Brian Matthew spins two hours of hits, B -sides and album tracks.

The Saturday Play: Vincent Price and the Horror of the English Bloodbeast – BBC Radio 4. 2.30pm – 3.30pm
In 1967, Vincent Price came to the UK to make the horror movie Witchfinder General. It was the best performance of his career, but the worst few months of his life as the young director, Michael Reeves, took an instant dislike to him. Matthew Broughton's play is a lively look behind the scenes of this classic British movie.

The Funk and Soul Show – BBC 6 Music. 7.00pm – 10.00pm
3 hours of funk, soul and blues presented by Craig Charles.

Archive on 4: Hate against Hope -  BBC Radio 4. 8.00pm – 9.00pm
London's East End was a focus of racial tension in the 1930s when Oswald Mosley's Blackshirts paraded through the largely Jewish streets around Brick Lane. Trouble flared again in the 70s and 80s, this time when Bangladeshi immigrants faced opposition from the National Front. Alan Dein traces the street violence of this period and efforts of the local community to forge links with anti-fascist activists that culminated in large-scale movements such as Rock against Racism.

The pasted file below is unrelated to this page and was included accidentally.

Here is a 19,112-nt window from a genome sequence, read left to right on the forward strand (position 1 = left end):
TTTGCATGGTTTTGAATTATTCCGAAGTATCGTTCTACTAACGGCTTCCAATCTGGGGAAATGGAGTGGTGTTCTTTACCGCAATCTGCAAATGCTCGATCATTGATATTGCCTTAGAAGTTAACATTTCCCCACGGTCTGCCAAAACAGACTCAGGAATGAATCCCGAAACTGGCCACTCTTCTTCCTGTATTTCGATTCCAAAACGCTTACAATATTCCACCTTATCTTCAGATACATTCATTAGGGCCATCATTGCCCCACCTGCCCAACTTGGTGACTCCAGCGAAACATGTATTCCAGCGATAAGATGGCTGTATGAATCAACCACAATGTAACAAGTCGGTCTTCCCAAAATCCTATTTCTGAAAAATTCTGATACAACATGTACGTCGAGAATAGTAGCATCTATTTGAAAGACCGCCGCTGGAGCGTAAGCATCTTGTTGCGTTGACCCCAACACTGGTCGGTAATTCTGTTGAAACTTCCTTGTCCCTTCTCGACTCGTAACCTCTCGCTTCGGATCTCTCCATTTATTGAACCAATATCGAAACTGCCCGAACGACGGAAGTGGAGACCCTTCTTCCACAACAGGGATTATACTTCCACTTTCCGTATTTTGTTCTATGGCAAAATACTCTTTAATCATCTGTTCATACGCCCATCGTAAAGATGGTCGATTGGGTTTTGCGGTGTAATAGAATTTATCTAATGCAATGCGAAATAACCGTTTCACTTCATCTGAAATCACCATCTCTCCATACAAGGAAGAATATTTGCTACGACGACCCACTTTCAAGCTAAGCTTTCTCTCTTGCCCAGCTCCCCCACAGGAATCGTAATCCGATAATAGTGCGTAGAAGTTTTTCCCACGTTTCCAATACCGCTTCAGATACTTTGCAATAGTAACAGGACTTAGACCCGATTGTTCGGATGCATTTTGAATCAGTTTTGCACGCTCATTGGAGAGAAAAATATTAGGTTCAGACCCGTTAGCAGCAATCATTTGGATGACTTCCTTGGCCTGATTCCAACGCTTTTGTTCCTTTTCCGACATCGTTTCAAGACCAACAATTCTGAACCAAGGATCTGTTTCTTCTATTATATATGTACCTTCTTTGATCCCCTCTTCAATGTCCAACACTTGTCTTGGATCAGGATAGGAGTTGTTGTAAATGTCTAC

Sunday 7th March

TV

Pop Go the Sixties – BBC 4. 7.00pm – 7.15pm
Music from the BBC archives with Bob Dylan and Leonard Cohen.

Heavy Metal Britannia – BBC 4. 9.00pm – 10.30pm
Tracing the genre's emergence in the 1960s, pioneered by groups including Black Sabbath, through to the new wave of bands that reinvigorated metal in the late 1970s.

Film: In the Loop (2009) – BBC 2. 10.00pm – 11.45pm

Political comedy based on the BBC TV sitcom The Thick of It. With war in the Middle East seemingly on the cards, naive junior minister Simon Foster incurs the wrath of the prime minister's cynical director of communications.

Heavy Metal Britannia at the BBC – BBC 4. 10.30pm – 11.00pm
A compilation of some memorable performances from BBC shows, including heavy metal bands Iron Maiden, Black Sabbath, Judas Priest and Motorhead.

Mad Men (7/13) – BBC 4. 11.00pm – 11.50pm

Series three. Seven Twenty Three. Don secures the Hilton deal, but is unsettled when Connie insists he sign a contract. Elsewhere, Betty's neighbours coax her into meeting Henry Francis once more.

Rock Family Trees – BBC 4. 11.50pm – 12.40am
In the first of a double bill, the history of Deep Purple, with former and current members talking about the highs and lows of 30-plus years in the music industry.

Rock Family Trees – BBC 4. 12.40am – 1.30am
The history of Black Sabbath, featuring interviews with members of the group, which helped establish heavy metal as a mainstream genre.

Radio

Portraying the Poor – in Film and TV (2/2) – BBC Radio 4. 1.30pm – 2.00pm
From Saturday Night and Sunday Morning to Big Brother, Paul Mason investigates how working-class life has been portrayed in cinema and on the small screen. With contributions by Ken Loach, Donna Franceschild, Anthony Wonke and John Jewell.

Monday 8th March

TV

The Sweeney – ITV 4. 7.00pm – 8.00pm
Regan and Carter investigate a series of burglaries.

Women (1/3) – BBC 4. 9.00pm – 10.00pm